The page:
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Registry

When using the Edgy ORM, you must use the Registry object to tell exactly where the database is going to be.

Imagine the registry as a mapping between your models and the database where is going to be written.

And is just that, nothing else and very simple but effective object.

The registry is also the object that you might want to use when generating migrations using Alembic.

import edgy
from edgy import Database, Registry

database = Database("sqlite:///db.sqlite")
models = Registry(database=database)


class User(edgy.Model):
    """
    The User model to be created in the database as a table
    If no name is provided the in Meta class, it will generate
    a "users" table for you.
    """

    id: int = edgy.IntegerField(primary_key=True)
    is_active: bool = edgy.BooleanField(default=False)

    class Meta:
        registry = models

Parameters

  • database - An instance of edgy.core.db.Database object.

Warning

Using the Database from the databases package will raise an assertation error. You must use the edgy.Database object instead.

  • schema - The schema to connect to. This can be very useful for multi-tenancy applications if you want to specify a specific schema or simply if you just want to connect to a different schema that is not the default.

    from edgy import Registry
    
    registry = Registry(database=..., schema="custom-schema")
    

Custom registry

Can you have your own custom Registry? Yes, of course! You simply need to subclass the Registry class and continue from there like any other python class.

import edgy
from edgy import Database, Registry


class MyRegistry(Registry):
    """
    Add logic unique to your registry or override
    existing functionality.
    """

    ...


database = Database("sqlite:///db.sqlite")
models = MyRegistry(database=database)


class User(edgy.Model):
    """
    The User model to be created in the database as a table
    If no name is provided the in Meta class, it will generate
    a "users" table for you.
    """

    id: int = edgy.IntegerField(primary_key=True)
    is_active: bool = edgy.BooleanField(default=False)

    class Meta:
        registry = models

Multiple registries

Sometimes you might want to work with multiple databases across different functionalities and that is also possible thanks to the registry with Meta combination.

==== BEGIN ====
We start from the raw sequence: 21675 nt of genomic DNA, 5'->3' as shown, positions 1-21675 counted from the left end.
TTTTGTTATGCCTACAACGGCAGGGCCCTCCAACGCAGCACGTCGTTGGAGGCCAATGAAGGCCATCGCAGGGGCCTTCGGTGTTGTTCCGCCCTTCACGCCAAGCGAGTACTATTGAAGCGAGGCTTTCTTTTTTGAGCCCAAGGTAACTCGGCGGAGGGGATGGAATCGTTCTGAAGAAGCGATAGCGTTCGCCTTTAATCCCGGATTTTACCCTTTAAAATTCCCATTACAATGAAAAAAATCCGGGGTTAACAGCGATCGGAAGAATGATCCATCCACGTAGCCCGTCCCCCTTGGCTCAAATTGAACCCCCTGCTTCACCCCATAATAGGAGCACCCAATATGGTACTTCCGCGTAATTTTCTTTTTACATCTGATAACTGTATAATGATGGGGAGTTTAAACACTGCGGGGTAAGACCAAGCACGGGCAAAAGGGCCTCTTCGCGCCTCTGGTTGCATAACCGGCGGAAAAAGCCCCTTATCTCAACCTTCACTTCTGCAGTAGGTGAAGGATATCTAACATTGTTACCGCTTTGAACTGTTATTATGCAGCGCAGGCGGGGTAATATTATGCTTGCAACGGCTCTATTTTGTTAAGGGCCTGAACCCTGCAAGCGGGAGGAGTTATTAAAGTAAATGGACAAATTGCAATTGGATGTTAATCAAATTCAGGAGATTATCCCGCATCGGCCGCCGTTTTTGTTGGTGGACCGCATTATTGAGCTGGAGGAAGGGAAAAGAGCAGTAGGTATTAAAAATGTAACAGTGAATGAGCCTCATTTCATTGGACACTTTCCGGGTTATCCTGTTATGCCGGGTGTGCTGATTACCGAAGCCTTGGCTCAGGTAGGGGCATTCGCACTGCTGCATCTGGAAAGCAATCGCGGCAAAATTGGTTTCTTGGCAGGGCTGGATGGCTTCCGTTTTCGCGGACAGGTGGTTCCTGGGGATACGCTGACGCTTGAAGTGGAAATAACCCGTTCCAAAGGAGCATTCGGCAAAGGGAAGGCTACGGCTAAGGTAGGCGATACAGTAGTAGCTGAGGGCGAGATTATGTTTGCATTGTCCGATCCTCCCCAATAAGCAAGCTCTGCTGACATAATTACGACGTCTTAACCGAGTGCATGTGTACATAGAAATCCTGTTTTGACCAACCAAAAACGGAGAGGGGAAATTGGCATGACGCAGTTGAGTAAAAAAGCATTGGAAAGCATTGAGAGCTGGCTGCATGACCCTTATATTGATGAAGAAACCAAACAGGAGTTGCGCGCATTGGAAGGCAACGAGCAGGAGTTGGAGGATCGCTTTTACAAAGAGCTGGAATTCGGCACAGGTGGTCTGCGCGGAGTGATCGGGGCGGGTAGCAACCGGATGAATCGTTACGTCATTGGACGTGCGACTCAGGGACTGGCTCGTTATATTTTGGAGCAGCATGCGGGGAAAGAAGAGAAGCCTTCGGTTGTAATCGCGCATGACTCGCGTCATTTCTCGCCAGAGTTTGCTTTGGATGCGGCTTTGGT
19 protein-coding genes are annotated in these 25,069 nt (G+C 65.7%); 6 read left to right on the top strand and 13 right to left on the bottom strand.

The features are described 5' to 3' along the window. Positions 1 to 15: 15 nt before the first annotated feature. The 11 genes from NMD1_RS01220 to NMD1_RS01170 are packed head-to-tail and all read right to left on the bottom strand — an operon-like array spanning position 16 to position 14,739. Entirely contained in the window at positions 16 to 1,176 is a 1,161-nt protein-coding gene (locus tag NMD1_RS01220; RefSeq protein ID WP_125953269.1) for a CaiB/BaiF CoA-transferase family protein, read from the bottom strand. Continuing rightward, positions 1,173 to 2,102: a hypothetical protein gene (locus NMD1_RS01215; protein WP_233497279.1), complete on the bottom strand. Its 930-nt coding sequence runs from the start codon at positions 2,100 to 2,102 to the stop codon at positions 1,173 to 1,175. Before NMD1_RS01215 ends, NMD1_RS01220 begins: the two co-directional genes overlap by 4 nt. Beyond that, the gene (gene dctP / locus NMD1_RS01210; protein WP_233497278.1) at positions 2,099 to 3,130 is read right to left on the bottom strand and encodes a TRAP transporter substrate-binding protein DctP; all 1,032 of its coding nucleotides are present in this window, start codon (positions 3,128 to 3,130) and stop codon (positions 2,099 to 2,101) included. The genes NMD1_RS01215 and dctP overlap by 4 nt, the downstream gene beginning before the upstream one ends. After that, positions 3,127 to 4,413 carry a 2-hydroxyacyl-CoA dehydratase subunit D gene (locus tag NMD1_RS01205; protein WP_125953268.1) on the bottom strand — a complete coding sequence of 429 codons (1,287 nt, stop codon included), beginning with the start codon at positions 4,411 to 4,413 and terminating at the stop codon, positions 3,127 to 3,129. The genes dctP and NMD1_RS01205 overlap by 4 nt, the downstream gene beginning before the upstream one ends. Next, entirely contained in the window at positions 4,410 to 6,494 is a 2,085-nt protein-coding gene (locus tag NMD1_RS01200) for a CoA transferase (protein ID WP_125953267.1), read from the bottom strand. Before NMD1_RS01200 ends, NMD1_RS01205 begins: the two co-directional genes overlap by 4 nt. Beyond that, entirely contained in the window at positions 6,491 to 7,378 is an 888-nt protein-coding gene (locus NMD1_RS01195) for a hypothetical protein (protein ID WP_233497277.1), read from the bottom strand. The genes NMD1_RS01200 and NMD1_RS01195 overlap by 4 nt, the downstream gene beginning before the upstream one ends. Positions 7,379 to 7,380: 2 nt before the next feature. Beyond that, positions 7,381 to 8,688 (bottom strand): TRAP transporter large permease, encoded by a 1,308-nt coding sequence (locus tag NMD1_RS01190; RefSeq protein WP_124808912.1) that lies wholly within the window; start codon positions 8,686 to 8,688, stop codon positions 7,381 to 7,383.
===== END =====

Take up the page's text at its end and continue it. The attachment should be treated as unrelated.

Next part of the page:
import edgy
from edgy import Database, Registry


class MyRegistry(Registry):
    """
    Add logic unique to your registry or override
    existing functionality.
    """

    ...


database = Database("sqlite:///db.sqlite")
models = MyRegistry(database=database)


class User(edgy.Model):
    is_active: bool = edgy.BooleanField(default=False)

    class Meta:
        registry = models


another_db = Database("postgressql://user:password@localhost:5432/mydb")
another_registry = MyRegistry(another_db=another_db)


class Profile(edgy.Model):
    is_active: bool = edgy.BooleanField(default=False)

    class Meta:
        registry = another_registry

Schemas

This is another great supported feature from Edgy. This allows you to manipulate database schema operations like creating schemas or dropping schemas.

This can be particulary useful if you want to create a multi-tenancy application and you need to generate schemas for your own purposes.

Create schema

As the name suggests, it is the functionality that allows you to create database schemas.

Parameters:

  • schema - String name of the schema.
  • if_not_exists - Flag indicating if should create if not exists.

    Default: False

from edgy import Database, Registry

database = Database("<YOUR-CONNECTION-STRING>")
registry = Registry(database=database)


async def create_schema(name: str) -> None:
    """
    Creates a new schema in the database.
    """
    await registry.schema.create_schema(name, if_not_exists=True)

Create a schema called edgy.

await create_schema("edgy")

This will make sure it will create a new schema edgy if it does not exist. If the if_not_exists is False and the schema already exists, it will raise a edgy.exceptions.SchemaError.

Drop schema

As name also suggests, it is the opposite of create_schema and instead of creating it will drop it from the database.

Warning